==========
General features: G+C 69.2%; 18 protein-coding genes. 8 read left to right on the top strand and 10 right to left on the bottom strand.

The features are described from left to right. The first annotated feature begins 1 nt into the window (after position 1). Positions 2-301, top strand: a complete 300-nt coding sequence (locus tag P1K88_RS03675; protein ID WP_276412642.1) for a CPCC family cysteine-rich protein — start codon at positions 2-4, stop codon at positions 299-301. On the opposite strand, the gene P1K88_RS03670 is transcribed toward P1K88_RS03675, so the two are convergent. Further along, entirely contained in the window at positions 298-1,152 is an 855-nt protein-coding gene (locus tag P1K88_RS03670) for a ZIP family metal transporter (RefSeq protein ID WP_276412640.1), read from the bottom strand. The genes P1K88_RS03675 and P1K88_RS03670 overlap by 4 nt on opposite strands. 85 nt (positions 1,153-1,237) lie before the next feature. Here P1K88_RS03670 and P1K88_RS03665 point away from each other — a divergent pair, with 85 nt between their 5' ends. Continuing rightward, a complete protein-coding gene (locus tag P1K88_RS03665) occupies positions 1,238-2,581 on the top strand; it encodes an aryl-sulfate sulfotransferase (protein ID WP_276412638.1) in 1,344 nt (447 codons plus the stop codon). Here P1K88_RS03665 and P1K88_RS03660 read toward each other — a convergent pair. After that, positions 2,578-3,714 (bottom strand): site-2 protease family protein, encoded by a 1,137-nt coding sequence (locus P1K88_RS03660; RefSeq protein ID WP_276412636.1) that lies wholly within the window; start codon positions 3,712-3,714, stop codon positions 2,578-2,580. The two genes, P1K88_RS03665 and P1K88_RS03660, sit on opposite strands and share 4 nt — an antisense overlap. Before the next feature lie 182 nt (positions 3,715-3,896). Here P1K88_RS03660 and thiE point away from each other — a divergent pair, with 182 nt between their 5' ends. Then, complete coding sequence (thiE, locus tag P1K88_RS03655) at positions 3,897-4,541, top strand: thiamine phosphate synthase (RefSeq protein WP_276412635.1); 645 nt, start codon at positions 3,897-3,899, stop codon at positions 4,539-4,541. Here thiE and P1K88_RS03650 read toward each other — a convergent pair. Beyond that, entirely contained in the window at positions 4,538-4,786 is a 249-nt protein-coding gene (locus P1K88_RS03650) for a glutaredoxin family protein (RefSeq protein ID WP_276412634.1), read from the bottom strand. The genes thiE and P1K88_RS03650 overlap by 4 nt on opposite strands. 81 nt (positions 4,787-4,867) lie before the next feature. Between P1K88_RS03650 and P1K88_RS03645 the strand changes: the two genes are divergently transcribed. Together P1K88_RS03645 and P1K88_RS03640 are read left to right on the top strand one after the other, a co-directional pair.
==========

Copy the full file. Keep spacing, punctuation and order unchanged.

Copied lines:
General features: G+C 69.2%; 18 protein-coding genes. 8 read left to right on the top strand and 10 right to left on the bottom strand.

The features are described from left to right. The first annotated feature begins 1 nt into the window (after position 1). Positions 2-301, top strand: a complete 300-nt coding sequence (locus tag P1K88_RS03675; protein ID WP_276412642.1) for a CPCC family cysteine-rich protein — start codon at positions 2-4, stop codon at positions 299-301. On the opposite strand, the gene P1K88_RS03670 is transcribed toward P1K88_RS03675, so the two are convergent. Further along, entirely contained in the window at positions 298-1,152 is an 855-nt protein-coding gene (locus tag P1K88_RS03670) for a ZIP family metal transporter (RefSeq protein ID WP_276412640.1), read from the bottom strand. The genes P1K88_RS03675 and P1K88_RS03670 overlap by 4 nt on opposite strands. 85 nt (positions 1,153-1,237) lie before the next feature. Here P1K88_RS03670 and P1K88_RS03665 point away from each other — a divergent pair, with 85 nt between their 5' ends. Continuing rightward, a complete protein-coding gene (locus tag P1K88_RS03665) occupies positions 1,238-2,581 on the top strand; it encodes an aryl-sulfate sulfotransferase (protein ID WP_276412638.1) in 1,344 nt (447 codons plus the stop codon). Here P1K88_RS03665 and P1K88_RS03660 read toward each other — a convergent pair. After that, positions 2,578-3,714 (bottom strand): site-2 protease family protein, encoded by a 1,137-nt coding sequence (locus P1K88_RS03660; RefSeq protein ID WP_276412636.1) that lies wholly within the window; start codon positions 3,712-3,714, stop codon positions 2,578-2,580. The two genes, P1K88_RS03665 and P1K88_RS03660, sit on opposite strands and share 4 nt — an antisense overlap. Before the next feature lie 182 nt (positions 3,715-3,896). Here P1K88_RS03660 and thiE point away from each other — a divergent pair, with 182 nt between their 5' ends. Then, complete coding sequence (thiE, locus tag P1K88_RS03655) at positions 3,897-4,541, top strand: thiamine phosphate synthase (RefSeq protein WP_276412635.1); 645 nt, start codon at positions 3,897-3,899, stop codon at positions 4,539-4,541. Here thiE and P1K88_RS03650 read toward each other — a convergent pair. Beyond that, entirely contained in the window at positions 4,538-4,786 is a 249-nt protein-coding gene (locus P1K88_RS03650) for a glutaredoxin family protein (RefSeq protein ID WP_276412634.1), read from the bottom strand. The genes thiE and P1K88_RS03650 overlap by 4 nt on opposite strands. 81 nt (positions 4,787-4,867) lie before the next feature. Between P1K88_RS03650 and P1K88_RS03645 the strand changes: the two genes are divergently transcribed. Together P1K88_RS03645 and P1K88_RS03640 are read left to right on the top strand one after the other, a co-directional pair.